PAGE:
J.M.W. Turner’s Visionary Art

William Turner is an iconic artistic genius and I have always loved his artwork and impressionistic style. He has been one of my favorites since I was in my youth, the vibrant colors he used in his paintings always inspired me. I have always wanted to be a painter and his masterpieces motivated me to become an artist.

Joseph Mallord William Turner (1775-1851) painter, printmaker, and watercolorist, is one of the best loved British artists. His style was early Romanticism which had a major impact on later Impressionist and modern abstract art. He became known as the “painter of light”. He was recognized as an artistic genius and his fame came from his interesting, brilliant colors and innovative style. Intensely private, eccentric, and reclusive, Turner was a controversial figure throughout his career.

His most popular works of art were colorful landscapes and seascapes. Turner liked to paint shipwrecks, fires, and natural phenomena such as sunlight, storms, rain, and fog. He was fascinated with the power of the sea and the weather.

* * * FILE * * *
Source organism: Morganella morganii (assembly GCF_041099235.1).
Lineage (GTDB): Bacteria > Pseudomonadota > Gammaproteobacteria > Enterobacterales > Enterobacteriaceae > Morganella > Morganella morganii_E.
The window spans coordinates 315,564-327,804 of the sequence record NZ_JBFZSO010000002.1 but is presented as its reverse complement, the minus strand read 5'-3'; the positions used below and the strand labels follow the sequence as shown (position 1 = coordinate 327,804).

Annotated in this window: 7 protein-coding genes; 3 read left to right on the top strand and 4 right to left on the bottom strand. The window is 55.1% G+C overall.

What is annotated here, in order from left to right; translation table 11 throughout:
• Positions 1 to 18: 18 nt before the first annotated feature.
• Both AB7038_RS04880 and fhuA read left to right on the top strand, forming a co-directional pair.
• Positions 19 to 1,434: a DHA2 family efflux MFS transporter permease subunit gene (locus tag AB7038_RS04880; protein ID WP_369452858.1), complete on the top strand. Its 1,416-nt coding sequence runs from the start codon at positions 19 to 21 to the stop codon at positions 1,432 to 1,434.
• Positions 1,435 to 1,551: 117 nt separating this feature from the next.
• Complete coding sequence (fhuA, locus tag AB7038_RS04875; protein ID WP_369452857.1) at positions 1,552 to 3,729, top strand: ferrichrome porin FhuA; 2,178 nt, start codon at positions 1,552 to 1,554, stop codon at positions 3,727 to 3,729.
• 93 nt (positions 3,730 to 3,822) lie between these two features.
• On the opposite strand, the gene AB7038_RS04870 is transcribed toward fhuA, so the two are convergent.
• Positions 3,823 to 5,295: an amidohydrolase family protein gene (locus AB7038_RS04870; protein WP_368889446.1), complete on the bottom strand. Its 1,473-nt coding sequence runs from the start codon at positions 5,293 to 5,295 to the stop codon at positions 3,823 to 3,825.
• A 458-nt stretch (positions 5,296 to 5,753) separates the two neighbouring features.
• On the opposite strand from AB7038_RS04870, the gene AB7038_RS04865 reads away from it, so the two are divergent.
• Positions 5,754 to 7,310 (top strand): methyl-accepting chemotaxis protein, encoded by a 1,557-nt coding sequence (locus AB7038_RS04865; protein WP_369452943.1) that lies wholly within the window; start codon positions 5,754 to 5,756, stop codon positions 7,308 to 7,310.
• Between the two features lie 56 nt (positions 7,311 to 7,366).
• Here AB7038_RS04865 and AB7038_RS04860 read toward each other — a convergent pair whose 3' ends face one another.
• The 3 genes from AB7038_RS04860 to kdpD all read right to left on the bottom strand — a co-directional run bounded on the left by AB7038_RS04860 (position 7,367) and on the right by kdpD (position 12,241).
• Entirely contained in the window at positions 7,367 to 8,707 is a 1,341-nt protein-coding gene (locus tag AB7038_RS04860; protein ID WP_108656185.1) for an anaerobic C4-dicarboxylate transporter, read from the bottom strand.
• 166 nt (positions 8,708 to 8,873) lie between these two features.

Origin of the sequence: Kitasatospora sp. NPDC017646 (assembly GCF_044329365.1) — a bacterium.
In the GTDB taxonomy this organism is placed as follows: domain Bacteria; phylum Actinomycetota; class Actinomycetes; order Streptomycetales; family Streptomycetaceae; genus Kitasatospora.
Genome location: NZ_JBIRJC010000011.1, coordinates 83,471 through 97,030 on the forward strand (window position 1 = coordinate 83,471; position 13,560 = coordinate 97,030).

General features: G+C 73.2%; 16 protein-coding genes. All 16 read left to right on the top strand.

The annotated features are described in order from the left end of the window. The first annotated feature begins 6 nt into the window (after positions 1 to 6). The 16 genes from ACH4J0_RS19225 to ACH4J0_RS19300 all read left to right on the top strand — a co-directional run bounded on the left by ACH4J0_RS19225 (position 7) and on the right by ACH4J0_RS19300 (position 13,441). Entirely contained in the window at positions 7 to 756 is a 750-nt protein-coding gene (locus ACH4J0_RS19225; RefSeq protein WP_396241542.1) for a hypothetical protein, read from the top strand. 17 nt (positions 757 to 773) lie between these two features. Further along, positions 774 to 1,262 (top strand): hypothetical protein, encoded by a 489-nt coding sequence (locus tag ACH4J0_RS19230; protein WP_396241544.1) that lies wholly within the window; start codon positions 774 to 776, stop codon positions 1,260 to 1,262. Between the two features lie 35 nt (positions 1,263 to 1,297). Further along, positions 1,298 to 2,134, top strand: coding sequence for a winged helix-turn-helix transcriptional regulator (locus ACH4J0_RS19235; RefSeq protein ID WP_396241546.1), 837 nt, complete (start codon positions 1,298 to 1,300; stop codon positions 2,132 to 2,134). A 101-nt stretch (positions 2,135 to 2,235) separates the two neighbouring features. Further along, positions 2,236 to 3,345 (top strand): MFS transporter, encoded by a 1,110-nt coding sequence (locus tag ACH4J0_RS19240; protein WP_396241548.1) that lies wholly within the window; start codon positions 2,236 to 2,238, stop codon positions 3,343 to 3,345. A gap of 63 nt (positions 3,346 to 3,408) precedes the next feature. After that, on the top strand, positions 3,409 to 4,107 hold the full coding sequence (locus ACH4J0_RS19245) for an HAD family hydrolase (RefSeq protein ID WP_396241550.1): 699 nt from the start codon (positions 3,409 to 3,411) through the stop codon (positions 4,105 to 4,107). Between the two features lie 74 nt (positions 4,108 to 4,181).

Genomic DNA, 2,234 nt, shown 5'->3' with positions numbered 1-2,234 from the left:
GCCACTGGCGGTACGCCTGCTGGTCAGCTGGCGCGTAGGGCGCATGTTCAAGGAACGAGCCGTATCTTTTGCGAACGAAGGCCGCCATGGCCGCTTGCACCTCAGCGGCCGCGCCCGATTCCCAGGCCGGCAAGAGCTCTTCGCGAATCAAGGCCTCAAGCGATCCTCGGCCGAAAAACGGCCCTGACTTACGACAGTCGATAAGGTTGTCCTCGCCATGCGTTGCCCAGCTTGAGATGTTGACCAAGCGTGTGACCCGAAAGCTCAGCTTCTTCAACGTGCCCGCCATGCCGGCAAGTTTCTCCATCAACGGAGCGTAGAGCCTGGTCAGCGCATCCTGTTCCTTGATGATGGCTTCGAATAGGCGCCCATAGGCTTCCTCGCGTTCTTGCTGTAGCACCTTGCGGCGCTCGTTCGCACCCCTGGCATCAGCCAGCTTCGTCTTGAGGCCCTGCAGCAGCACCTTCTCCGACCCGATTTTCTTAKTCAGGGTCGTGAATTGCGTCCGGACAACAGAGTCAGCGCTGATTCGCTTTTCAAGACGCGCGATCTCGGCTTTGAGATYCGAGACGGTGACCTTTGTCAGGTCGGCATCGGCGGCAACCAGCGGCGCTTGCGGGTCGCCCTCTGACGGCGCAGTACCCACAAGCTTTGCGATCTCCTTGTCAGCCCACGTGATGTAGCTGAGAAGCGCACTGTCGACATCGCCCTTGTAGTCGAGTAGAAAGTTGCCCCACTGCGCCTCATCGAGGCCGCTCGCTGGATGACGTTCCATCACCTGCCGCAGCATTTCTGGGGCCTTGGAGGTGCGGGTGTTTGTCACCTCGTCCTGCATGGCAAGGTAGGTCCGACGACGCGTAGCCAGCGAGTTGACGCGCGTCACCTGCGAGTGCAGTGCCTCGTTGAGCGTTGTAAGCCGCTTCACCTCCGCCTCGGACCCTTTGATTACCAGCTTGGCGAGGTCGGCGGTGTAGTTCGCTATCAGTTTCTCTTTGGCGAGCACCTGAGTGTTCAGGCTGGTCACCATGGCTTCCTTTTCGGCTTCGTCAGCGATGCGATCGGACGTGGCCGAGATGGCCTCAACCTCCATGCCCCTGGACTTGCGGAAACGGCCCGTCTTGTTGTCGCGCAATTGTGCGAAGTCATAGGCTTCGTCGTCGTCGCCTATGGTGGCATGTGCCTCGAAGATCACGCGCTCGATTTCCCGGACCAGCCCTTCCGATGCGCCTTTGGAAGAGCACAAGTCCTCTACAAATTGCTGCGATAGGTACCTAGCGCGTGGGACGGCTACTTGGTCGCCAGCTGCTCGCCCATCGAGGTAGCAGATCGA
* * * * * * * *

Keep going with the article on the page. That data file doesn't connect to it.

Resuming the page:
Watercolors were the most used medium he liked to work with. Turner was considered the first modern artist and influenced the French Impressionists. He left a prolific amount of artwork – 550 oil paintings, 2,000 watercolors, and 30,000 works on paper.


“Keelmen Heaving In Coal by Moonlight” 1835, National Gallery, Washington DC.

Turner’s Quotes On His Art

“Indistinctness is my forte.”

“It is only when we are no longer fearful that we begin to create.”

“To select, combine and concentrate that which is beautiful in nature and admirable in art is as much the business of the landscape painter in his line as in the other departments of art.”

“I have no secret but hard work. This is a secret that many never learn, and they don’t succeed because they don’t learn it. Labor is the genius that changes the world from ugliness to beauty, and the great curse to a great blessing.”

“It is necessary to mark the greater from the lesser truth: namely the larger and more liberal idea of nature from the comparatively narrow and confined; namely that which addresses itself to the imagination from that which is solely addressed to the eye.